Guangdong has reached an agreement with Hong Kong and Macao on funding a cross-sea bridge to link the three neighbors, the province's governor said.
"The bridge will cost 42.2 billion yuan ($5.9 billion). The project will be partly funded by the governments of the three regions, and the rest will be raised through public bidding," Governor Huang Huahua, who is also a deputy to the 11th NPC, told reporters on the sidelines of the annual session of the top legislature.
The bridge, which will link Hong Kong and Macao to Zhuhai, a city to the southwest of the Pearl River Delta, will create a shortcut between the three cities.
The three already enjoy close economic ties, but they must contend with a complicated network of ferries and zigzagging roads for transportation.
Once completed, the project is expected to reduce the journey times between the cities from the current five or six hours to less than one hour. It will also help cut transport costs.
The operators of the bridge have the right to charge tolls for 50 years, but it is estimated it will take a little less than 37 years for them to recoup their costs, Huang said.
"Experts have completed 21 studies on the project, and more investigations are to come, including an environmental impact assessment," he said.
The project is expected to boost economic development in the region and improve the comprehensive competitiveness of the Pearl River Delta area, experts have said.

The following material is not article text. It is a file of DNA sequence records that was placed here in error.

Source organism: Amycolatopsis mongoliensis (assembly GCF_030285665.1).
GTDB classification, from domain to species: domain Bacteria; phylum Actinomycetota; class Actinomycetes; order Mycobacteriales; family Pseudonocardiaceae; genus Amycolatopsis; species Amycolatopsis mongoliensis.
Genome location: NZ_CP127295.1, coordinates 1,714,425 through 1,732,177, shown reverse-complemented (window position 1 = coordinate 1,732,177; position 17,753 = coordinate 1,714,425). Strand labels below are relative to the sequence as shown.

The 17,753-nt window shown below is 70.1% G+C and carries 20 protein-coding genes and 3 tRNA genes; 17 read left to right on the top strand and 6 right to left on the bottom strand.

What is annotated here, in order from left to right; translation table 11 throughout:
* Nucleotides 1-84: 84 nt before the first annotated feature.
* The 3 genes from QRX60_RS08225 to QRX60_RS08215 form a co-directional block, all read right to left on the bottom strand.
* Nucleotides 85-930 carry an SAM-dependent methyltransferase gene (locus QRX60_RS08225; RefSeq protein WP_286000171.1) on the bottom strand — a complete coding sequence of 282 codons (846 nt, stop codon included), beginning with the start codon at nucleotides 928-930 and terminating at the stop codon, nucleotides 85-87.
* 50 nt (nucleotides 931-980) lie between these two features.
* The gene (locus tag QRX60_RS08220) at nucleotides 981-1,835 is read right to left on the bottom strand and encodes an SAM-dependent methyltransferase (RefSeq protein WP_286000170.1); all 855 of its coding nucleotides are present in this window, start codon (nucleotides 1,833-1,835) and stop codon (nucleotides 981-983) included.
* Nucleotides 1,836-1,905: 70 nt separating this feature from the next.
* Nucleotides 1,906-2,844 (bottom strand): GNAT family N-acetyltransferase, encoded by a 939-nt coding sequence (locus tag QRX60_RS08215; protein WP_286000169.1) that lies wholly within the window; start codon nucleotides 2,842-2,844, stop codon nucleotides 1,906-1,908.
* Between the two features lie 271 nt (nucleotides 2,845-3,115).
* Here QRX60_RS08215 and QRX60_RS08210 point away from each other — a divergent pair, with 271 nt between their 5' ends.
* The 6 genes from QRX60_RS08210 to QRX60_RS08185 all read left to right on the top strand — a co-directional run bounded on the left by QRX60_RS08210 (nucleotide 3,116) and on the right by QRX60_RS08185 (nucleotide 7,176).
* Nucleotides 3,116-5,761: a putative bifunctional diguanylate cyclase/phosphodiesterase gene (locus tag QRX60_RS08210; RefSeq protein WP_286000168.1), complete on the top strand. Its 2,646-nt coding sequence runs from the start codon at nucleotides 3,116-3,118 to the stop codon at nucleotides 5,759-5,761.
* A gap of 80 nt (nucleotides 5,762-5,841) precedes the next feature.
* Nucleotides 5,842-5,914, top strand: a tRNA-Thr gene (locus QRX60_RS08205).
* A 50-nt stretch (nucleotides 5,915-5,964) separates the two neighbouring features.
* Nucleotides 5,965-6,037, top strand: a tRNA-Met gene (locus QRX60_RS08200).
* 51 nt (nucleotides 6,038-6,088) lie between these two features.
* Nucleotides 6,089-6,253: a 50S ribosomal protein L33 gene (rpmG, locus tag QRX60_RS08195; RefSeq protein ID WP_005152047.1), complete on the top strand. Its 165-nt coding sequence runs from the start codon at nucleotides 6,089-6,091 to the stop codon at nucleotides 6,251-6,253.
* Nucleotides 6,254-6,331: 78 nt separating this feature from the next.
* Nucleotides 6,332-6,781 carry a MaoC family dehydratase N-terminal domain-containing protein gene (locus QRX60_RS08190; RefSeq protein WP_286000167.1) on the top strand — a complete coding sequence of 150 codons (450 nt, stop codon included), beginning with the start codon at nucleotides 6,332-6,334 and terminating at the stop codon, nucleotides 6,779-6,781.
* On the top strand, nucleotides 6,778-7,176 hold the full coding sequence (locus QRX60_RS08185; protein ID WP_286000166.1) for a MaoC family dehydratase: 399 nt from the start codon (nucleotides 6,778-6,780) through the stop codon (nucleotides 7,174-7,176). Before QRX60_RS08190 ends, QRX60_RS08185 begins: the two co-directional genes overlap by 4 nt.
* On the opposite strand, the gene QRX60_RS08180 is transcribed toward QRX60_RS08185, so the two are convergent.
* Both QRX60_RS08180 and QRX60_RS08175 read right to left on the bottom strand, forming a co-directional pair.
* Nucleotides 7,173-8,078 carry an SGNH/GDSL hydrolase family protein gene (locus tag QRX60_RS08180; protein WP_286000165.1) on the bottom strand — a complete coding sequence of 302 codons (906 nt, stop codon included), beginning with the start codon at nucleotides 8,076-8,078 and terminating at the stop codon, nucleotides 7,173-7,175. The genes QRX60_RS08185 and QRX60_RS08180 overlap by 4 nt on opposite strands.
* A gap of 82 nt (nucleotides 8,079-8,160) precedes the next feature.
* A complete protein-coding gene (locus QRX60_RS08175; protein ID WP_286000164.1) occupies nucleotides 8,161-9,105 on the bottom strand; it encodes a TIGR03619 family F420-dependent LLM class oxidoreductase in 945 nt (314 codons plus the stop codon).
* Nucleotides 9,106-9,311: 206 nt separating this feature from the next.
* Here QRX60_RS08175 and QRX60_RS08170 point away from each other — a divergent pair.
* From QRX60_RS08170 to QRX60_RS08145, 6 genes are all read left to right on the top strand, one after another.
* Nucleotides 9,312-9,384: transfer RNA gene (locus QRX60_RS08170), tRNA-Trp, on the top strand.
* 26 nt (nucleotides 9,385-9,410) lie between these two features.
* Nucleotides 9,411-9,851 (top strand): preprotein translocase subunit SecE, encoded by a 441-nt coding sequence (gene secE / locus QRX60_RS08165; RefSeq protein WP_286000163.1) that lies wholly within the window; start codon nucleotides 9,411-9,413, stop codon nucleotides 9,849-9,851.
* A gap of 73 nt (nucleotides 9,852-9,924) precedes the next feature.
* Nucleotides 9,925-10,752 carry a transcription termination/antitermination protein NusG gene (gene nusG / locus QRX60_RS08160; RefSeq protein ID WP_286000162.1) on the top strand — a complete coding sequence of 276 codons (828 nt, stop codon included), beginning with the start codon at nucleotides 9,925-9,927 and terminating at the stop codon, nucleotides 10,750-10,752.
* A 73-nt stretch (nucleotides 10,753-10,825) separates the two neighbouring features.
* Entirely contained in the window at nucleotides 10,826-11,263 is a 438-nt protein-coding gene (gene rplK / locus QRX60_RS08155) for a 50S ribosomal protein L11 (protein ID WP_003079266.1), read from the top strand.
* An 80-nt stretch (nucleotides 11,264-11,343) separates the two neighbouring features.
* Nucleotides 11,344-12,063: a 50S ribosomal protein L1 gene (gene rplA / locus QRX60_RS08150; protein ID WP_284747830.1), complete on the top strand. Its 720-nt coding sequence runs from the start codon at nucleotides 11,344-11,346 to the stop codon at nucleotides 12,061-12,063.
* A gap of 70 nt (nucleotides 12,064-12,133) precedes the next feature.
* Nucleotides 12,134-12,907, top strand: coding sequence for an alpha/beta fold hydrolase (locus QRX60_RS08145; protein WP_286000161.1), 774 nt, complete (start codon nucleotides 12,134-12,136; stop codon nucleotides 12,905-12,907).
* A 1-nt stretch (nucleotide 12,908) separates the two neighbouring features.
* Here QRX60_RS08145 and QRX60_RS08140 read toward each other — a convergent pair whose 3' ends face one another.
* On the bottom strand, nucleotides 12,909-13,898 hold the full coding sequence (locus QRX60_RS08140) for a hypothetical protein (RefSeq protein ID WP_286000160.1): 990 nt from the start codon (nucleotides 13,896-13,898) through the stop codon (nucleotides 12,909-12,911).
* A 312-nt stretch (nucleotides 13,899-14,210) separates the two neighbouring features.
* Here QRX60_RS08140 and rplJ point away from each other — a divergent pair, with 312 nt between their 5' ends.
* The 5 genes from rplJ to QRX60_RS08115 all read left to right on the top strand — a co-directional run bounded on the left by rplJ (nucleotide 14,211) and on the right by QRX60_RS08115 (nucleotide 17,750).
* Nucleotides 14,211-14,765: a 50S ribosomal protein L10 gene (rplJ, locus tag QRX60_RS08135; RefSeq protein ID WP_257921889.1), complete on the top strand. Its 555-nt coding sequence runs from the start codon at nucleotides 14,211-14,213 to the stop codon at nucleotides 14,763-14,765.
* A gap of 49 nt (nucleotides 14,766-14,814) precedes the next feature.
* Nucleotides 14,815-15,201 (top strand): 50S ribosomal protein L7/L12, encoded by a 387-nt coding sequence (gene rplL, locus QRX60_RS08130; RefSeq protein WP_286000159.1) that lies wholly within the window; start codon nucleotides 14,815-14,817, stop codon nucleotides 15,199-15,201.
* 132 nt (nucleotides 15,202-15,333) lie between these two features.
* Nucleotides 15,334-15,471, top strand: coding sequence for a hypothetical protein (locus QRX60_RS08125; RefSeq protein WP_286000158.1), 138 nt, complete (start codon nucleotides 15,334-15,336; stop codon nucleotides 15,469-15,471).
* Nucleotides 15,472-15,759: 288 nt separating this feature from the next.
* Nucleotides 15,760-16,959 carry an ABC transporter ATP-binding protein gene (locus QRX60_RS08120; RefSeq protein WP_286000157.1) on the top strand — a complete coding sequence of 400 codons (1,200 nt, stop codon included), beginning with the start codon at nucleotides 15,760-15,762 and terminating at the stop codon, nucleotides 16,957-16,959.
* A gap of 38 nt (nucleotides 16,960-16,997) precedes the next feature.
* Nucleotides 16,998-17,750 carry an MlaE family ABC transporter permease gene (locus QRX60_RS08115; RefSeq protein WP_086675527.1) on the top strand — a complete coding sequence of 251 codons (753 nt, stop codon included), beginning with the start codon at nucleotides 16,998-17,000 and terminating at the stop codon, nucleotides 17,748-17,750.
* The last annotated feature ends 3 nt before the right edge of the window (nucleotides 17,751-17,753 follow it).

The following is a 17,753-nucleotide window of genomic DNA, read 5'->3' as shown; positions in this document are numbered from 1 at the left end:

Guangdong has been a key laboratory for experiments involving the country's reform and opening up policy over the past 30 years.
The southern province saw its gross domestic product rise 14.5 percent year-on-year in 2007, to 3 trillion yuan, accounting for about one-eighth of the country's total.
The plan to build the cross-sea bridge is just one of the moves Guangdong has made to strengthen its economic cooperation with Hong Kong and Macao.
Huang said the provincial authorities will invest in infrastructure in the Pearl River Delta, which has become a magnet for overseas investors, particularly from Hong Kong and Macao.
A complex rail transit network is also in the pipeline that will one day ensure that a journey between any two cities in the region takes less than one hour, Huang said.
The governor said he expects Shenzhen, which is the closest city to Hong Kong, to set an example for the whole province's close relations with the special administrative region.